Last week, we talked about people feeling in their body and offered a definition of body as interconnected process, interacting with the environment, sharing wisdom with us all the time. We talked about our bodily process of experiencing the world, the environment in which we live and how we describe that. We gave some common examples. The stomach tied in knots. The queasy feeling in the abdomen. The tightness in the chest. The clenching in the throat. Now, what happens when we don’t feel in our body? When there is no stomach tied in knots? Does this mean that there is something wrong with us? Or that our definition of body as process isn’t holding up?
Not at all. Because the life process that is body is not necessarily felt by the individual in the physical body, we don’t have to feel physical destinations or associate a feeling with a physical thing such as “a knot in my stomach.”
For some of us, we experience our bodies simply through an inner knowing. Our experiencing will lead us to say, “I have an inner knowing.” “I just know it.” “It feels right.” We have a sense of something and whether something fits because it feels right. What we don’t have is a subtle somatic experience. We are still sensing without bodily destinations and things we can describe.
In my personal experience when something is tenuous, not quite formed, or afraid of coming forward, I feel and know it is there but don’t have a place or name for it. Over time, as it develops it may feel like it is just there, in that space outside my head or beyond my shoulder, but not in any way associated with head or shoulder. Interestingly, it gives me information all along the way from the time when I just sense something to the time when I sense something over there. I don’t have to experience it as “a knot in the stomach” to listen to what it wants to tell me.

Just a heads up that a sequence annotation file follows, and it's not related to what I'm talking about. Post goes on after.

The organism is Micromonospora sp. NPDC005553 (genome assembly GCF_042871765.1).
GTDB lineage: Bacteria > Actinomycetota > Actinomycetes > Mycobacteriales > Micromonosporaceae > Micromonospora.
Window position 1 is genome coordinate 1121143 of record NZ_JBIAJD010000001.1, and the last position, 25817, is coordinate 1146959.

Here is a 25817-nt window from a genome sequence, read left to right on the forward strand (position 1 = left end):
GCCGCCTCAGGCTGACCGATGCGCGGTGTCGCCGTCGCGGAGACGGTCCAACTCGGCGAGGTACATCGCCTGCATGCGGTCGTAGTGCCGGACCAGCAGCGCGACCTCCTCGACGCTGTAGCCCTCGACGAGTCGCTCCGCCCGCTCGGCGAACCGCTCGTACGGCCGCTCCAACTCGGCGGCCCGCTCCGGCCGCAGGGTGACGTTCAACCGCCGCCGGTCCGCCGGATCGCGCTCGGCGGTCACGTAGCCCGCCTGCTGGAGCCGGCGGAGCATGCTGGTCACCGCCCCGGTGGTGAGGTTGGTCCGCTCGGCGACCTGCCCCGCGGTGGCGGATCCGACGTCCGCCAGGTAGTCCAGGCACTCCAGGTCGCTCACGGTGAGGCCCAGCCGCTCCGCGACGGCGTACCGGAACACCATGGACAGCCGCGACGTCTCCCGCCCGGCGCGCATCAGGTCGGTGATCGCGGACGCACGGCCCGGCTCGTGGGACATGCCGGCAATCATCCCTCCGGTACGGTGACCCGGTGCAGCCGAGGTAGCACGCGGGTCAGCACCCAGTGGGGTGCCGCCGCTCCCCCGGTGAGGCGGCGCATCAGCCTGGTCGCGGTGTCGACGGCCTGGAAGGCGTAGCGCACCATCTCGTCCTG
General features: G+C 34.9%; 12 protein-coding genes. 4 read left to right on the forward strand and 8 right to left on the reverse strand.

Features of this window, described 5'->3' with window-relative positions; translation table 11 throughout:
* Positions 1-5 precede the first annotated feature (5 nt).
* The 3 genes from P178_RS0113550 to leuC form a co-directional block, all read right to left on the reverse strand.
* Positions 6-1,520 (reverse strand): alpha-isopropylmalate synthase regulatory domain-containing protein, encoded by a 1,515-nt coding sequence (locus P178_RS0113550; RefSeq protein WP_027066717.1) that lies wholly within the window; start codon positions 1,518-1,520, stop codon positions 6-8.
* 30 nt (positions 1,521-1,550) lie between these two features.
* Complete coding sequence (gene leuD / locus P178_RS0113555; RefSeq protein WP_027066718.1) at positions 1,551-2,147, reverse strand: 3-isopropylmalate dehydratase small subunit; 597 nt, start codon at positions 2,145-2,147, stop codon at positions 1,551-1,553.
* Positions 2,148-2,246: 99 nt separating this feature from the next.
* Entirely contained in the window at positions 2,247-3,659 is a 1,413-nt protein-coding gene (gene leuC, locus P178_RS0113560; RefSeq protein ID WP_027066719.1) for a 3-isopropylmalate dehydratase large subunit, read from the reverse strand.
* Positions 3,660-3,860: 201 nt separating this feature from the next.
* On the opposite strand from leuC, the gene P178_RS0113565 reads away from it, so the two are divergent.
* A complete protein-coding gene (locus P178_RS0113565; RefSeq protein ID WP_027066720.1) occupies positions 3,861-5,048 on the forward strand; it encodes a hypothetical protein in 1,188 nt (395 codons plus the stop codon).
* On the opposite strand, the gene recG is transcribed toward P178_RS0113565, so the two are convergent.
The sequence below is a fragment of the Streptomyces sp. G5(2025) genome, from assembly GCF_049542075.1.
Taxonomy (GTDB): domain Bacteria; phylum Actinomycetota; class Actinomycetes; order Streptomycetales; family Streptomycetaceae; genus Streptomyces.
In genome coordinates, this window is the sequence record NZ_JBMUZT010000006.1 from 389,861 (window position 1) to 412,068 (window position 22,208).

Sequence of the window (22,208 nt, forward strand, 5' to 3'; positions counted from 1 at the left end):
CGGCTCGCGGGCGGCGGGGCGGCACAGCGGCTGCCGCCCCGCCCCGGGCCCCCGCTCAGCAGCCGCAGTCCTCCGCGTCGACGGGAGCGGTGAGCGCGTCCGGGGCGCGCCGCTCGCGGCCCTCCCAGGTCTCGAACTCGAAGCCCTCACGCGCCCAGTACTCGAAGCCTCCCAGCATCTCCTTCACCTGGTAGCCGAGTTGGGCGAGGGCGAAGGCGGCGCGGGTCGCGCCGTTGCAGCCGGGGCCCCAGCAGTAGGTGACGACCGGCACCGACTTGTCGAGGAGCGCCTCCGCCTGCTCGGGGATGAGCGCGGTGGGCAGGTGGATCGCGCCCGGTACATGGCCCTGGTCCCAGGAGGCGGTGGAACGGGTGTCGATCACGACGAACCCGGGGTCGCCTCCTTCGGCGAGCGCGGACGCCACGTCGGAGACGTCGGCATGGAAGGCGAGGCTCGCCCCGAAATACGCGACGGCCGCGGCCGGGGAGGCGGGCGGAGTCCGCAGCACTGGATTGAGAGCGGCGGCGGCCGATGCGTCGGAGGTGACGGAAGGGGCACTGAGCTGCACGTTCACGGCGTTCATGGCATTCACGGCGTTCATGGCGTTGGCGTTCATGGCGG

Another example of someone who doesn’t sense things in his body is someone very close to me who is a mathematician. He’ll say, “I don’t feel anything in my body,” but he’s a keen listener and will often say, I just know this; it feels right.” He’s very accustomed to thinking precisely, abstractly and intuitively; it’s in his training, so it makes sense that his bodily experiencing is abstract without place names like “stomach” and things like “knots.”
It isn’t how felt senses manifest themselves, it is whether we listen and how we listen. If we don’t listen with distance, connection, and respect or we don’t listen at all we won’t get a sense of how it is for us right now.
I invite you to sense how you, yourself, experience the body as interconnected process, interacting with the environment, and sharing wisdom. Listen and share how it is for you right now.